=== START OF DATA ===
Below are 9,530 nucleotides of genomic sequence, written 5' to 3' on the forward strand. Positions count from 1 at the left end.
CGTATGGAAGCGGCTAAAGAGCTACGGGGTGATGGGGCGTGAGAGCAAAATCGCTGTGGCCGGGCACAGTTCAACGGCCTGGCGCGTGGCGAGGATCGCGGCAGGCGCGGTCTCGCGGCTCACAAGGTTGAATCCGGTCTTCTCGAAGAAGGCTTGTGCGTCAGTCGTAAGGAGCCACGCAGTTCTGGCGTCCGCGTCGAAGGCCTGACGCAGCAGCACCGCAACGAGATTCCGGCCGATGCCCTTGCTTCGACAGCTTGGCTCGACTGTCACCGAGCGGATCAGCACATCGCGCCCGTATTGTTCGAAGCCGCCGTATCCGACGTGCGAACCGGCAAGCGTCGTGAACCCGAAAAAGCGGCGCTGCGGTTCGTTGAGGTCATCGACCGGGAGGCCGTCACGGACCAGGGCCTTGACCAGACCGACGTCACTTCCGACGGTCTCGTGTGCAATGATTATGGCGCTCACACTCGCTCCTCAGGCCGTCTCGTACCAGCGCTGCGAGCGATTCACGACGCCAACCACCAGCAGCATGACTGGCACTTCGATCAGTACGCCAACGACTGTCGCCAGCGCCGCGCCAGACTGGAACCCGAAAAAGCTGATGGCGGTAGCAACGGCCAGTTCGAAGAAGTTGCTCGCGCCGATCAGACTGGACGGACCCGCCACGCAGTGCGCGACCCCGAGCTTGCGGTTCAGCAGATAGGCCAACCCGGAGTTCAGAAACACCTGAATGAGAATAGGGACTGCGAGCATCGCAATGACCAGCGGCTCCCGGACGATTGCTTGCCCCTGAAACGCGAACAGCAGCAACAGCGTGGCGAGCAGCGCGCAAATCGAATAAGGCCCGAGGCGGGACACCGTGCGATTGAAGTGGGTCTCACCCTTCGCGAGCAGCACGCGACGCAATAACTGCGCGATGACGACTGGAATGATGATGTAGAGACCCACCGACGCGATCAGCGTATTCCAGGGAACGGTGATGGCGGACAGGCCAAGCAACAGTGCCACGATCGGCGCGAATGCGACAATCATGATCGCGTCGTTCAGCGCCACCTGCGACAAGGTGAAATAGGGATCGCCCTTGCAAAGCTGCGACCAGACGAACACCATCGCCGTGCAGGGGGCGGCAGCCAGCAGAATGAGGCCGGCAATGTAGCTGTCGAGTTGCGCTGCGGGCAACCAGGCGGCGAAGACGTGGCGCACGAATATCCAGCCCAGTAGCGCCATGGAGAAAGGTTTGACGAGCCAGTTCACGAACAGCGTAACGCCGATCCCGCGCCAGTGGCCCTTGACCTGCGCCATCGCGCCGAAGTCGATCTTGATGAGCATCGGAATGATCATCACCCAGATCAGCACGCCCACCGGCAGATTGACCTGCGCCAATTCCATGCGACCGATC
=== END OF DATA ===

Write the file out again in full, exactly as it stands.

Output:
Below are 9,530 nucleotides of genomic sequence, written 5' to 3' on the forward strand. Positions count from 1 at the left end.
CGTATGGAAGCGGCTAAAGAGCTACGGGGTGATGGGGCGTGAGAGCAAAATCGCTGTGGCCGGGCACAGTTCAACGGCCTGGCGCGTGGCGAGGATCGCGGCAGGCGCGGTCTCGCGGCTCACAAGGTTGAATCCGGTCTTCTCGAAGAAGGCTTGTGCGTCAGTCGTAAGGAGCCACGCAGTTCTGGCGTCCGCGTCGAAGGCCTGACGCAGCAGCACCGCAACGAGATTCCGGCCGATGCCCTTGCTTCGACAGCTTGGCTCGACTGTCACCGAGCGGATCAGCACATCGCGCCCGTATTGTTCGAAGCCGCCGTATCCGACGTGCGAACCGGCAAGCGTCGTGAACCCGAAAAAGCGGCGCTGCGGTTCGTTGAGGTCATCGACCGGGAGGCCGTCACGGACCAGGGCCTTGACCAGACCGACGTCACTTCCGACGGTCTCGTGTGCAATGATTATGGCGCTCACACTCGCTCCTCAGGCCGTCTCGTACCAGCGCTGCGAGCGATTCACGACGCCAACCACCAGCAGCATGACTGGCACTTCGATCAGTACGCCAACGACTGTCGCCAGCGCCGCGCCAGACTGGAACCCGAAAAAGCTGATGGCGGTAGCAACGGCCAGTTCGAAGAAGTTGCTCGCGCCGATCAGACTGGACGGACCCGCCACGCAGTGCGCGACCCCGAGCTTGCGGTTCAGCAGATAGGCCAACCCGGAGTTCAGAAACACCTGAATGAGAATAGGGACTGCGAGCATCGCAATGACCAGCGGCTCCCGGACGATTGCTTGCCCCTGAAACGCGAACAGCAGCAACAGCGTGGCGAGCAGCGCGCAAATCGAATAAGGCCCGAGGCGGGACACCGTGCGATTGAAGTGGGTCTCACCCTTCGCGAGCAGCACGCGACGCAATAACTGCGCGATGACGACTGGAATGATGATGTAGAGACCCACCGACGCGATCAGCGTATTCCAGGGAACGGTGATGGCGGACAGGCCAAGCAACAGTGCCACGATCGGCGCGAATGCGACAATCATGATCGCGTCGTTCAGCGCCACCTGCGACAAGGTGAAATAGGGATCGCCCTTGCAAAGCTGCGACCAGACGAACACCATCGCCGTGCAGGGGGCGGCAGCCAGCAGAATGAGGCCGGCAATGTAGCTGTCGAGTTGCGCTGCGGGCAACCAGGCGGCGAAGACGTGGCGCACGAATATCCAGCCCAGTAGCGCCATGGAGAAAGGTTTGACGAGCCAGTTCACGAACAGCGTAACGCCGATCCCGCGCCAGTGGCCCTTGACCTGCGCCATCGCGCCGAAGTCGATCTTGATGAGCATCGGAATGATCATCACCCAGATCAGCACGCCCACCGGCAGATTGACCTGCGCCAATTCCATGCGACCGATC